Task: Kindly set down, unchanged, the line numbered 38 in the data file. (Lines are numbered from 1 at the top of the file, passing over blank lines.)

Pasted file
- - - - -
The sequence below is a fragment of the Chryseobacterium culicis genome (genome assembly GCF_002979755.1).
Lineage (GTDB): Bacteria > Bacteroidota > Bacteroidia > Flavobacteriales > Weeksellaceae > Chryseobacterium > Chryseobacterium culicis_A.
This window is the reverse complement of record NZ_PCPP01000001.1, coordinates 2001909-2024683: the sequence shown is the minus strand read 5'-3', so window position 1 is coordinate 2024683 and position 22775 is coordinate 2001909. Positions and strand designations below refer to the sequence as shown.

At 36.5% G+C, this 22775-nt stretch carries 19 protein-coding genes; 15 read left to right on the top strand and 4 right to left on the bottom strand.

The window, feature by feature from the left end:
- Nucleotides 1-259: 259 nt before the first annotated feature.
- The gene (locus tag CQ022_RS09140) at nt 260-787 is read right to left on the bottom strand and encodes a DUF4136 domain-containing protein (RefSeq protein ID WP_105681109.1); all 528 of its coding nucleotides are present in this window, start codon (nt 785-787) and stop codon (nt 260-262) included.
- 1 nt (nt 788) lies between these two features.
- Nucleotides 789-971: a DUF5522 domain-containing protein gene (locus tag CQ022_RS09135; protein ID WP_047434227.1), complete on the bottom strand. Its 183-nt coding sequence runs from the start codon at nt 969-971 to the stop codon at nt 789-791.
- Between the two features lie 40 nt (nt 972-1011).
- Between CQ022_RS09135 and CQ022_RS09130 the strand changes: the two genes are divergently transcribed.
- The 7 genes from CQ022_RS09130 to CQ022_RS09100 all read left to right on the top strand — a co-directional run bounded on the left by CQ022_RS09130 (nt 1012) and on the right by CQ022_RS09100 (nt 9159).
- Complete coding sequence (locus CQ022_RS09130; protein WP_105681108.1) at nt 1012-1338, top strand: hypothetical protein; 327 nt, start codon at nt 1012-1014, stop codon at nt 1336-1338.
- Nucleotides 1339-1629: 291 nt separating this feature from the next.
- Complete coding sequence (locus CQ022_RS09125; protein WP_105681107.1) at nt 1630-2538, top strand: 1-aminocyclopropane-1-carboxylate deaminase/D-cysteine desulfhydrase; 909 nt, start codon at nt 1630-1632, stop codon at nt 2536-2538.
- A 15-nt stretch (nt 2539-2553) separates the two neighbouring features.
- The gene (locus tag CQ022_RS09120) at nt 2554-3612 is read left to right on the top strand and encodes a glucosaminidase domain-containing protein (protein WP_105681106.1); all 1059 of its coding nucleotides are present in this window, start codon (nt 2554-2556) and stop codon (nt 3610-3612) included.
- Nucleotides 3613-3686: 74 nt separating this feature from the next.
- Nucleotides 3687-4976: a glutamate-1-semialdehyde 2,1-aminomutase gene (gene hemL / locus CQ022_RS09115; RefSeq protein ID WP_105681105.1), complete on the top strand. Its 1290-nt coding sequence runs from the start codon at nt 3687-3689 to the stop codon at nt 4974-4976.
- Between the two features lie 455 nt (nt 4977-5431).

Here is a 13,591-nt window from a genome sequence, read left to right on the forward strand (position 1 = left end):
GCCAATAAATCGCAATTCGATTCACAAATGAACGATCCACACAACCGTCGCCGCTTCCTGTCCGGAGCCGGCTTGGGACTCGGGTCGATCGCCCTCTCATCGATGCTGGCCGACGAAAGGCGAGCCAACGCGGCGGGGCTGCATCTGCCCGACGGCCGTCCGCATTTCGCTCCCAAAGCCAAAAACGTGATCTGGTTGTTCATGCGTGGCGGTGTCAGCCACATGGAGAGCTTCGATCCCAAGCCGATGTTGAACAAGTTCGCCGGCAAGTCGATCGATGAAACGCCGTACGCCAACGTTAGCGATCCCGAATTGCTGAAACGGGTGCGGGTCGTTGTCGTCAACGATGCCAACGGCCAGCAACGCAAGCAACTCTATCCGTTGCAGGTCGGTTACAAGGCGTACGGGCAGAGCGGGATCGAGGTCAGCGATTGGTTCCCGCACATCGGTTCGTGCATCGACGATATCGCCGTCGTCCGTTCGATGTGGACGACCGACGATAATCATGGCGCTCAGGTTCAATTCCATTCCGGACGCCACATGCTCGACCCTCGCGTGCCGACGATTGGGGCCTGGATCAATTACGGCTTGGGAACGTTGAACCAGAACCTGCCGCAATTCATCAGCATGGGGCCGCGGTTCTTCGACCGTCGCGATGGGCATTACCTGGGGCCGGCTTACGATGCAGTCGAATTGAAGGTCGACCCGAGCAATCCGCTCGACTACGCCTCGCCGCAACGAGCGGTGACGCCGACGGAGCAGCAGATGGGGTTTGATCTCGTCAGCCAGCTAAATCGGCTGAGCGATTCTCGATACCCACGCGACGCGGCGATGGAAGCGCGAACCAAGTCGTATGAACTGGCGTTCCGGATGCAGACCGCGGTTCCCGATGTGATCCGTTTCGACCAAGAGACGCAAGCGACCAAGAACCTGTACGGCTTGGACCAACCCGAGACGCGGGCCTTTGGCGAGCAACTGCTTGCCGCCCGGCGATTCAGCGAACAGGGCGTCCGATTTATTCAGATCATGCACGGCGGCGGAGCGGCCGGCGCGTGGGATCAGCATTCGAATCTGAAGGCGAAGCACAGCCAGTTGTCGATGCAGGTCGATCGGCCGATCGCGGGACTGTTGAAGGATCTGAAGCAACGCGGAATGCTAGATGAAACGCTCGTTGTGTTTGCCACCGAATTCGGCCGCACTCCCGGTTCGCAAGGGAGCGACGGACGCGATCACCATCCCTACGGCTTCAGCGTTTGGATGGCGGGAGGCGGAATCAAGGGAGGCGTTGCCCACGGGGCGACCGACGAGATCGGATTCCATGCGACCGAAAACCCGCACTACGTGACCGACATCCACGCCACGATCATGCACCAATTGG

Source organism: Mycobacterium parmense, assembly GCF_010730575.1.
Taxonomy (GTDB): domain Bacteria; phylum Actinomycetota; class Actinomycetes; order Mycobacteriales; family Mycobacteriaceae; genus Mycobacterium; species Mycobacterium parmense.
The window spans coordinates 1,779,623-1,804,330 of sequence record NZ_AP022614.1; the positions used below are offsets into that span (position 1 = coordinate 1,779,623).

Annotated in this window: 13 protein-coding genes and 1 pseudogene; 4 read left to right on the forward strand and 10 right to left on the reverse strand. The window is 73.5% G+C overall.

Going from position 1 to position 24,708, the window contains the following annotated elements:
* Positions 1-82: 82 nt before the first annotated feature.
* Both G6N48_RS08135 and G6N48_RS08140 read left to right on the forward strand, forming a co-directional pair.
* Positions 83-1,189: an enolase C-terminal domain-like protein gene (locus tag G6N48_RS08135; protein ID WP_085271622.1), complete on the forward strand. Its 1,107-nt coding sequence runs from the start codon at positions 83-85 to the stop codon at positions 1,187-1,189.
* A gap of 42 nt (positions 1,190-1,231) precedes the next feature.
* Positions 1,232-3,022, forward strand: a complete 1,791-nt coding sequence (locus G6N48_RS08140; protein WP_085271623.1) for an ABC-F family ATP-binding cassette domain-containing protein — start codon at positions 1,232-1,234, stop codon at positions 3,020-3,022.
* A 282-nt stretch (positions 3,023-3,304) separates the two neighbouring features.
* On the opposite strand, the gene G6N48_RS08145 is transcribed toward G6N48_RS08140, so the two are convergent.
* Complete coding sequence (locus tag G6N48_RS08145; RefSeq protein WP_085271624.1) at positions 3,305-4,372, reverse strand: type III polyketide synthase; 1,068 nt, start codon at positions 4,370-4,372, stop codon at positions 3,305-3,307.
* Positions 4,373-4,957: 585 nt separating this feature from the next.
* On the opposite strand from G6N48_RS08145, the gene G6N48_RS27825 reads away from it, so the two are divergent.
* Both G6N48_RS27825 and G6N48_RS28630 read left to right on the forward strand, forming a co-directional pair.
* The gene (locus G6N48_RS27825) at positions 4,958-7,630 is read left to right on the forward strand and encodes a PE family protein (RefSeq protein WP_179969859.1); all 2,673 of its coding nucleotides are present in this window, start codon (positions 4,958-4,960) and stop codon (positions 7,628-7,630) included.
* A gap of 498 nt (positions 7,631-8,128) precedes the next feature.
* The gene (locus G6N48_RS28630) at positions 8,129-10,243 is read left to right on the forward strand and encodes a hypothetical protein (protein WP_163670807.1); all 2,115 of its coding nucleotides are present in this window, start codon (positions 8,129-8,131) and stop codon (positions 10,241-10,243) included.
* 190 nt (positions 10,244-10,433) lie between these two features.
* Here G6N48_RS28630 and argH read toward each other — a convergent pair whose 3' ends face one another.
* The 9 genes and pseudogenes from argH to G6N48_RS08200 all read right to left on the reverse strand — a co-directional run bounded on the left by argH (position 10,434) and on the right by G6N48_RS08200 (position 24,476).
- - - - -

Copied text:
* Both G6N48_RS27825 and G6N48_RS28630 read left to right on the forward strand, forming a co-directional pair.